Such ventures, he said, need technology improvements and reduced costs to build and launch satellites, two things he was skeptical could be achieved soon. “Today, I don’t believe there’s a viable plan where these satellites can be cranked out in sufficient numbers at low enough cost,” he said.
David McGlade, CEO of Intelsat, said he welcomed new entrants into the business, but wondered if the key advantage such systems provided—low latency—was really that important. “Does it matter that much for voice? Not very much any more. Gaming? That’s nice to have. 5G? Maybe,” he said.
He and other panelists argued that, when it comes to providing high-speed bandwidth, independent of latency, GEO satellites could compete with any LEO system. Several invoked one of the recent buzzwords of the satellite communications industry: HTS, or high throughput satellites, which are designed to provide broadband services from GEO.
“Nobody should underestimate the room for improvement GEO satellites have for the coming years,” said Michel de Rosen, CEO of Eutelsat. “HTS satellites have been a revolution we’re all taking advantage of.”
|“Today, I don’t believe there’s a viable plan where these satellites can be cranked out in sufficient numbers at low enough cost,” Goldberg said.|
Some of the CEOs, though, were aware that GEO satellites, and their companies, risked looking conservative and stodgy compared to the new satellite industry entrants. De Rosen went to comical lengths in an attempt to dispel that. “Image is something we can change rapidly,” he said, as he stood up near the end of the panel session and took off his suit jacket, tie, and dress shirt, revealing a plain black tshirt.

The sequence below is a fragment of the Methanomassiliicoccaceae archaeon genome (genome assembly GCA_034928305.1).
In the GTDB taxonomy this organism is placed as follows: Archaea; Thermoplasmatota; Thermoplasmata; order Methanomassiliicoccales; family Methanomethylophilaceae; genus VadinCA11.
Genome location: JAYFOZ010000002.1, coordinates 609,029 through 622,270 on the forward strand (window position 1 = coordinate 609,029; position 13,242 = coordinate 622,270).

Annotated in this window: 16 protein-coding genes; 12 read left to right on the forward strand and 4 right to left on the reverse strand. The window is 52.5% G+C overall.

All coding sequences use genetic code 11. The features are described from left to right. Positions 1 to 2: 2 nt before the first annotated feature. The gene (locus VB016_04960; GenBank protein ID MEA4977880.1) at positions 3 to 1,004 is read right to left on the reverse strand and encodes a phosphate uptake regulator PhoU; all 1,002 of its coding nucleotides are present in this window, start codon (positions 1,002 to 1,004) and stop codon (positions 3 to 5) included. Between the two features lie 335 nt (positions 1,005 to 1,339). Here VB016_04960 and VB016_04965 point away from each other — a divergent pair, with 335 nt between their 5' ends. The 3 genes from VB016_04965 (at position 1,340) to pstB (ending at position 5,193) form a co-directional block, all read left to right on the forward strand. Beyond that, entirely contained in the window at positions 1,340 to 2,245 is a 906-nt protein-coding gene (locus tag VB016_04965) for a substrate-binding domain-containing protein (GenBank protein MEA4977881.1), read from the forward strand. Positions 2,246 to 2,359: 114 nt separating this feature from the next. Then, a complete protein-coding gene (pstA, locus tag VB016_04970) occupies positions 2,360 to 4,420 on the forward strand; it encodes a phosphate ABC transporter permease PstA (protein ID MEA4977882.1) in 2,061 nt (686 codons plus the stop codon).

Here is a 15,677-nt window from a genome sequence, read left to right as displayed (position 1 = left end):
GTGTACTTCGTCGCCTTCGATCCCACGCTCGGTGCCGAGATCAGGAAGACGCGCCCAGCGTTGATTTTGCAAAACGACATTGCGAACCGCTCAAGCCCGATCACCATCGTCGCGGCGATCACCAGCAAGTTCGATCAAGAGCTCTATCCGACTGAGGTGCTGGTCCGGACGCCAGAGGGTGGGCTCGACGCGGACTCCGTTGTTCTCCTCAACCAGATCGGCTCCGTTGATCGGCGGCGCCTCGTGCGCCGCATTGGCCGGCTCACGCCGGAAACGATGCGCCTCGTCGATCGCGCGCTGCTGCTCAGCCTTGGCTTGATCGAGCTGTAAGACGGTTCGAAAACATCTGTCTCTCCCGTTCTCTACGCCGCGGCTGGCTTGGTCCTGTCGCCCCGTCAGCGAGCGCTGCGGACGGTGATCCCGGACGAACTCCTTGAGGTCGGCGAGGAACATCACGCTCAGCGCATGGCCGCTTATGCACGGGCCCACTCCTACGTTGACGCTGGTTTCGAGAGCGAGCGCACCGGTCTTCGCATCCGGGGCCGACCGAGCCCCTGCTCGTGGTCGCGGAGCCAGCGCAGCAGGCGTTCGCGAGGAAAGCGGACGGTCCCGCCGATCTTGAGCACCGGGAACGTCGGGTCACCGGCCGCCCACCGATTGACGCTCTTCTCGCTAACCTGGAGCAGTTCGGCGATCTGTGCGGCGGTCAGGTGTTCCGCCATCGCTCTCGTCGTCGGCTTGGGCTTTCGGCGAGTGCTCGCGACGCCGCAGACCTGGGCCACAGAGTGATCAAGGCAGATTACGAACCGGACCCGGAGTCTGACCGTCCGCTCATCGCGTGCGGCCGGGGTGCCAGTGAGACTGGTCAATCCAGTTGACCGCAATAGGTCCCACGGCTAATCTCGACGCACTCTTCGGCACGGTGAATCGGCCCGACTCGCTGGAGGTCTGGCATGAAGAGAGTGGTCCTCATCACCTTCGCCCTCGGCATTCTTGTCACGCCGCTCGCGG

GEO satellite operators might need more than a change in wardrobe to adapt to a changing market, but they raise a good point: despite the influx of interest and investment, there’s no guarantee than any of these systems can close their business cases any better than the failed efforts of the 1990s. What’s different this time?
Barry Matsumori, a SpaceX senior vice president, recalled in another Satellite 2015 panel working earlier in his career at Qualcomm as Globalstar—a joint venture of Loral and Qualcomm—was getting started. “We didn’t take into account how fast terrestrial GSM was going to expand,” he said.
Technology, he argued, has advanced considerably since then, enabling more powerful systems. “You look at the technology that’s available now, the processing power, compared to what was available back then, and it’s night and day. There’s a big difference,” he said.
Others have argued there is growing demand for the broadband communications services that were still somewhat novel in the 1990s, along with advances in satellites and launch services. Together, companies believe that increase in demand, and decrease in costs, can make constellations both technically and economically viable now.
Who’s right: the skeptical GEO operators or the optimistic constellation entrepreneurs? The answer may come in the next several years.